The hydration site map generated by the described subject matter for the test system fXa depicted in FIG. 2 elucidated several features of the experimentally known SAR of the fXa ligands. Factor Xa inhibitors generally bind in an L-shaped conformation, where one group of the ligand occupies the anionic S1 pocket lined by residues Asp189, Ser195, and Tyr228 and another group of the ligand occupies the aromatic S4 pocket lined by residues Tyr99, Phe174, and Trp215. Typically, a fairly rigid linker group will bridge these two interaction sites. The solvent analysis identified three enthalpically unfavorable hydration sites, i.e., sites 13, 18, and 21, solvating the fXa S4 pocket. This finding agreed with the experimental result that the S4 pocket has an exceptionally high affinity for hydrophobic groups. A high excess chemical potential hydration site was identified, site 12, solvating Tyr228 in the S1 pocket. Several research groups have found that introducing a ligand chlorine atom at this location, and hence displacing the water from this site, makes a large favorable contribution to the binding affinity. Additionally, an energetically depleted hydration site was identified, site 17, solvating the disulfide bridge between Cys191 and Cys220. Displacement of water from this site was expected to make favorable contributions to the binding free energy. This agrees with several reported chemical series targeting this site.

This hydration map was compared with the locations of active site crystallographic waters from the fXa apo-structure, crystal structure 1HCG. Of the 11 crystallographic waters that resolve within the fXa active site, 9 of these crystallographic waters are within 1.5 Å of a hydration site, and all of the crystallographic waters are within 2.5 Å of a hydration site. More hydration sites were identified in the active site than crystallographically resolved waters. However, this discrepancy is expected since the 1HCG crystal structure was merely solved to a resolution of 2.2 Å, and it has been noted that the number of crystallographic water molecules identified in X-ray crystallography of proteins is quite sensitive to resolution (an average of 1.0 crystal waters per protein residue is expected at a resolution of 2 Å, but an average of 1.6-1.7 crystal waters per residue is expected at a resolution of 1 Å). The number and location of crystallographic waters identified in X-ray crystallography of proteins has also been found to be sensitive to temperature, pH, solvent conditions, and the crystal packing configuration. Given these sources of noise, the agreement was found to be satisfactory and in line with other similar comparisons of the solvent distributions obtained from molecular dynamics simulations with those obtained from X-ray crystallography.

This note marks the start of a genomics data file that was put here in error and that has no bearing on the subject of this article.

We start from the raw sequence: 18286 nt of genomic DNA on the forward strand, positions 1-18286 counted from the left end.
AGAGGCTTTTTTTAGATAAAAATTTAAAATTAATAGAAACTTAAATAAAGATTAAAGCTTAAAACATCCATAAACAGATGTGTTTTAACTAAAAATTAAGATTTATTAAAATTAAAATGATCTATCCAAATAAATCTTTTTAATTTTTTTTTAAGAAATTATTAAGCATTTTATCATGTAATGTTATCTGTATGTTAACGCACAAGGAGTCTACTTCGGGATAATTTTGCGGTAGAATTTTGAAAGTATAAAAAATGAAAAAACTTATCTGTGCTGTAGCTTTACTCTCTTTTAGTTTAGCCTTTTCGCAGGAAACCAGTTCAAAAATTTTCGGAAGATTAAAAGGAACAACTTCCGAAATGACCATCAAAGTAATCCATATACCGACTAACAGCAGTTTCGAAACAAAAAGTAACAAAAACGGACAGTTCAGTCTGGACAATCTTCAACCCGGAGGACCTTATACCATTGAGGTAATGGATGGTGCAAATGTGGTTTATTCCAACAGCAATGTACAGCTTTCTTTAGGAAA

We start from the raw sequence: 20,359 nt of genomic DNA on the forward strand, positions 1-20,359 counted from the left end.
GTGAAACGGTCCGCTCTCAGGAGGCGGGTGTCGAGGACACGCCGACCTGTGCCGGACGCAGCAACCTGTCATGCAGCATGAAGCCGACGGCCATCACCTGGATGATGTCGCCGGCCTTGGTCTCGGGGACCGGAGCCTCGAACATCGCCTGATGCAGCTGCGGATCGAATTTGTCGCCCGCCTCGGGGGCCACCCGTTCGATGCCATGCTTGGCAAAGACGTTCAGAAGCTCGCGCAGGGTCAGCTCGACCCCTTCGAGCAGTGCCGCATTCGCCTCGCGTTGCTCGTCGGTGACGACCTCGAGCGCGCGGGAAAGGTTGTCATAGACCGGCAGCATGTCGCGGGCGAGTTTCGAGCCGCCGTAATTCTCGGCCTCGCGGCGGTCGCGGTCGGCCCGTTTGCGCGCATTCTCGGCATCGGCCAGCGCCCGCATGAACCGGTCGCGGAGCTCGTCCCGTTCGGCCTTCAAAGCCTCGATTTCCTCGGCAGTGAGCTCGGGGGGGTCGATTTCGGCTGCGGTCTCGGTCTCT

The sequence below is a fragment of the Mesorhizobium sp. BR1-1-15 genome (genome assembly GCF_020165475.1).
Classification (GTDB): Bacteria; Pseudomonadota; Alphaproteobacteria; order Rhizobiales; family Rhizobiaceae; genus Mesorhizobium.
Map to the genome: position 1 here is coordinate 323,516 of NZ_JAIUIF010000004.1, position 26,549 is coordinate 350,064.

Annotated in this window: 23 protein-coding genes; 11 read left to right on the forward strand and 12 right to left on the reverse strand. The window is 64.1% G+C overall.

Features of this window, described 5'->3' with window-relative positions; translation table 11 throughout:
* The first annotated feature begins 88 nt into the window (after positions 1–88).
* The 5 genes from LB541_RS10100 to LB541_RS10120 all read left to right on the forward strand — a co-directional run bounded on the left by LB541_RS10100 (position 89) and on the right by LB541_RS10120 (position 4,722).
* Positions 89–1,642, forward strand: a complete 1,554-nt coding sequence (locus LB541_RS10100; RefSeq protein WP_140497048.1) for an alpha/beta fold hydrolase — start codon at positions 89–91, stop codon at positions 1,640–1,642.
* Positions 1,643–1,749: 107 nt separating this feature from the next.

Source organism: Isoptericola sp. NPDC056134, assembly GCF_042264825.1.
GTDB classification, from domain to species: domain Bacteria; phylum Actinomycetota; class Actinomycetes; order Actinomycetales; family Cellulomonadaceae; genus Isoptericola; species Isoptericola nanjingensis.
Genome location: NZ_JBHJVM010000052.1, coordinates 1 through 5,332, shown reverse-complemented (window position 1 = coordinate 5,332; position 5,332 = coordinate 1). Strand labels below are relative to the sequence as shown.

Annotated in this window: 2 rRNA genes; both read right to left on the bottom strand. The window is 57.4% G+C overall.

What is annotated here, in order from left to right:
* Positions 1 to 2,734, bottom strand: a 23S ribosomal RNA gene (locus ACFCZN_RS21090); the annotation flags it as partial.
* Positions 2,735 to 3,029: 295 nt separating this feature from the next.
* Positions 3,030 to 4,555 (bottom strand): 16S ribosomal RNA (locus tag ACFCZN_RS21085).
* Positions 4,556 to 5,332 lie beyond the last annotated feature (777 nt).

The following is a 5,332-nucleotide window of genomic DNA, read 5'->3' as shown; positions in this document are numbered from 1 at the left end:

B. Development and Testing of the Displaced-Solvent Functional on the Set of the Factor Xa Congeneric Inhibitor Pairs

A dataset of 31 congeneric inhibitor pairs of fXa (see section I.C) (Table 2) was prepared. These 31 congeneric inhibitor pairs were pairs of fXa ligands that differed by at most three chemical groups. It was expected that excluded solvent density effects would dominate this dataset since the other terms—the protein reorganization free energy, ligand conformational entropy, etc.—would be largely a consequence of the ligand scaffold shared by both members of the pair. The parameters of the displaced-solvent functionals were optimized to reproduce the experimentally measured differences in binding affinity between each of these congeneric ligand pairs. The error of the resulting functionals were estimated with leave-one-out cross validation. The resulting values of the parameters can be found in Table 3 and plots of the predicted differences in binding free energy versus the experimental values are shown in FIGS. 3 and 4. The agreement of the predictions of the functionals with the experimental data was notable: the Pearson correlation coefficient (R2) was 0.81 for both the 3-parameter and 5-parameter functionals. Under leave-one-out cross-validation, the R2 value degraded to 0.80 and 0.75, respectively. From the good numerical agreement observed over the 6 kcal/mol free energy range of modifications plotted in FIGS. 3 and 4, this technique was well differentiated from modifications that make large contributions to the binding affinity from modifications that merely make small modifications to the binding affinity for this fXa test system. The predictive ability of the displaced solvent functional on this series confirms that the effect on the binding free energy of small complementary chemical modifications to existing leads can largely be understood by an analysis of the molecular properties of the solvent alone. Several congeneric ligand pairs were instructive in clarifying the particular strengths of this approach.